It has been almost ten years since I read anything by Gabriel García Márquez. I was in high school. It was a brief period of time in between other literary passions; I would not know it then, but a year later I would be studying Russian and forget about the writers I had loved before, the languages I knew before. Reading Márquez was like slipping into a dream world, where myth and life intermingle, where love blooms like a dark tropical flower in the forest. Magic realism, they call it. In those times I swung like a pendulum between Márquez and Borges and Calvino, those writers whose words send you rocketing into worlds of fantasy before bringing you back to your own time with a crash.
I came back to Márquez because of one of those rambling conversations with a friend about random things, one of those conversations that starts with one topic and wanders in another direction. I always ask him what he's reading, and he often sends me back towards a writer I loved once (and sometimes, more extraordinarily, a writer I never loved before but would the second time around) but abandoned for another, different love. And I always return to fall into their words more deeply than I had before, travel more deeply into undiscovered territory, a foreigner, a wanderer in a strange land. Everything comes to back to me differently, more intensely, more sharply than they had before, as if seeing it through someone else's eyes cast a brighter light on the story, bringing out details I had never seen before.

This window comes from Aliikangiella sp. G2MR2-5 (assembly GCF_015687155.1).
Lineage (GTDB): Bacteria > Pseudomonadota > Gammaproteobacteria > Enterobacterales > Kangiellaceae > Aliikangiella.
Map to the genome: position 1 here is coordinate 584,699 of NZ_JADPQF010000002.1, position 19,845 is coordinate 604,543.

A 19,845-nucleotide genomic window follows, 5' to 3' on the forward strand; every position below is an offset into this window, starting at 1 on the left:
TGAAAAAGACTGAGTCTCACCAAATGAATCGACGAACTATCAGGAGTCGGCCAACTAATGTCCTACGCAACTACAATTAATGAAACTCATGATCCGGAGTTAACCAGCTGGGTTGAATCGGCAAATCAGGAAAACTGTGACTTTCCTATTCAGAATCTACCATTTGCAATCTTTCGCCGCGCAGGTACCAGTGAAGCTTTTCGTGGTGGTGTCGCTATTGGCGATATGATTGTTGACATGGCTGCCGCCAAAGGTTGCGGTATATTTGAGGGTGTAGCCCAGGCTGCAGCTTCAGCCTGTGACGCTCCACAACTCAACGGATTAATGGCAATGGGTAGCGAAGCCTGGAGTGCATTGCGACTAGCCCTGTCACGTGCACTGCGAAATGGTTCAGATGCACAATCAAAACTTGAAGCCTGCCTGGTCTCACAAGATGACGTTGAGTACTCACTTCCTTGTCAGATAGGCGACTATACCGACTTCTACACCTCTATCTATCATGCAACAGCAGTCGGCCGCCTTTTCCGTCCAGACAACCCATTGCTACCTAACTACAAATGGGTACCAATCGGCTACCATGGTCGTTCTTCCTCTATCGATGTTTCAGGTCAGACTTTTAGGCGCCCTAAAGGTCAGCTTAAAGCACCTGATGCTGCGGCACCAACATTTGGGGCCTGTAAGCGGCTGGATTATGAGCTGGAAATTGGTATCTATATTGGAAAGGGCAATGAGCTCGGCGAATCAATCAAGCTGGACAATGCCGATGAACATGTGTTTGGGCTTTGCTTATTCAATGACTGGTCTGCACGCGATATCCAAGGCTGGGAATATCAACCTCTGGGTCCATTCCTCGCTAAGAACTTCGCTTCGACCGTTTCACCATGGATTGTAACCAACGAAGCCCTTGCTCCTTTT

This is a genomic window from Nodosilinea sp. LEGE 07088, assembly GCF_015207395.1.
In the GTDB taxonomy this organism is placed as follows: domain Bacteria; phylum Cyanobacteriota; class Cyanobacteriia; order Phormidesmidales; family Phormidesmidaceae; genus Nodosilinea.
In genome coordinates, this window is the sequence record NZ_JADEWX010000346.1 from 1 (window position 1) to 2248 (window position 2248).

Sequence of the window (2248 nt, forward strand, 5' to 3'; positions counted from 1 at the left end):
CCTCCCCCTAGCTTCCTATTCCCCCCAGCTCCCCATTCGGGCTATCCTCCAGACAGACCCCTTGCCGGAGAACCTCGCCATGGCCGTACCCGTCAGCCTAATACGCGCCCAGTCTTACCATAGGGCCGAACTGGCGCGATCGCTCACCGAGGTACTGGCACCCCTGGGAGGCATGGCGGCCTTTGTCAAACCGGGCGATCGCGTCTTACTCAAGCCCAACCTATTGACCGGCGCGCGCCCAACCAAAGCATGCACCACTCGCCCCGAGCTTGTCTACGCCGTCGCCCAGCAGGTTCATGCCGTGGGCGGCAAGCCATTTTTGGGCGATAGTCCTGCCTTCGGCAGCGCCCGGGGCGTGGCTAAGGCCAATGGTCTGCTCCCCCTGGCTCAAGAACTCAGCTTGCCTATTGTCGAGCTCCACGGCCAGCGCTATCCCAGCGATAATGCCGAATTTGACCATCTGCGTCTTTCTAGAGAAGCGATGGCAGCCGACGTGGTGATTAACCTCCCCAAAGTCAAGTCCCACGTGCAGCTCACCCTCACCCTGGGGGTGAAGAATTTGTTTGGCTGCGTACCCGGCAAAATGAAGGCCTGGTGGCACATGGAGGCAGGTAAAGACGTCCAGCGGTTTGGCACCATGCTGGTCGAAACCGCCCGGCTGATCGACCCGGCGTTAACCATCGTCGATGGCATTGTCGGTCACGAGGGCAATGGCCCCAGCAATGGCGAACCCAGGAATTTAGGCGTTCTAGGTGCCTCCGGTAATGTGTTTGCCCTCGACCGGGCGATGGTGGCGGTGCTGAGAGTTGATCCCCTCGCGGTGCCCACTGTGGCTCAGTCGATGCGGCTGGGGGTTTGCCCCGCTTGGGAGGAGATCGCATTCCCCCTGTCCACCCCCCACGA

So my friend tells me about reading The Autumn of the Patriach, and the title immediately sparks something in my brain, something that begins to burn. Hours, or perhaps days, later, I find myself at the bookstore. Alas, they do not have the book I am looking for, but between One Hundred Years of Solitude (which I read all those years ago) and several copies of Memories of My Melancholy Whores (which I will buy some other day), I find The General in the Labyrinth, and because I love the word labryinth almost as much as I love the word love (which is a lot), it is the book I bring home.
At the end of his life, General Simón Bolívar makes one last journey down the river Magdalena, sliding in and out of past and present. I am reminded a little of the poems of Czeslaw Milosz, written near the end of his life, when he remembers the people and places of his life, the moments which have passed. Memory weaves in and out of present day like the intertwining melodies of a Bach composition, clear and intricate, the way Márquez weaves history and story until you are not sure where one leaves off and the other begins, and I find myself floating alongside the General as his life flows past to its end.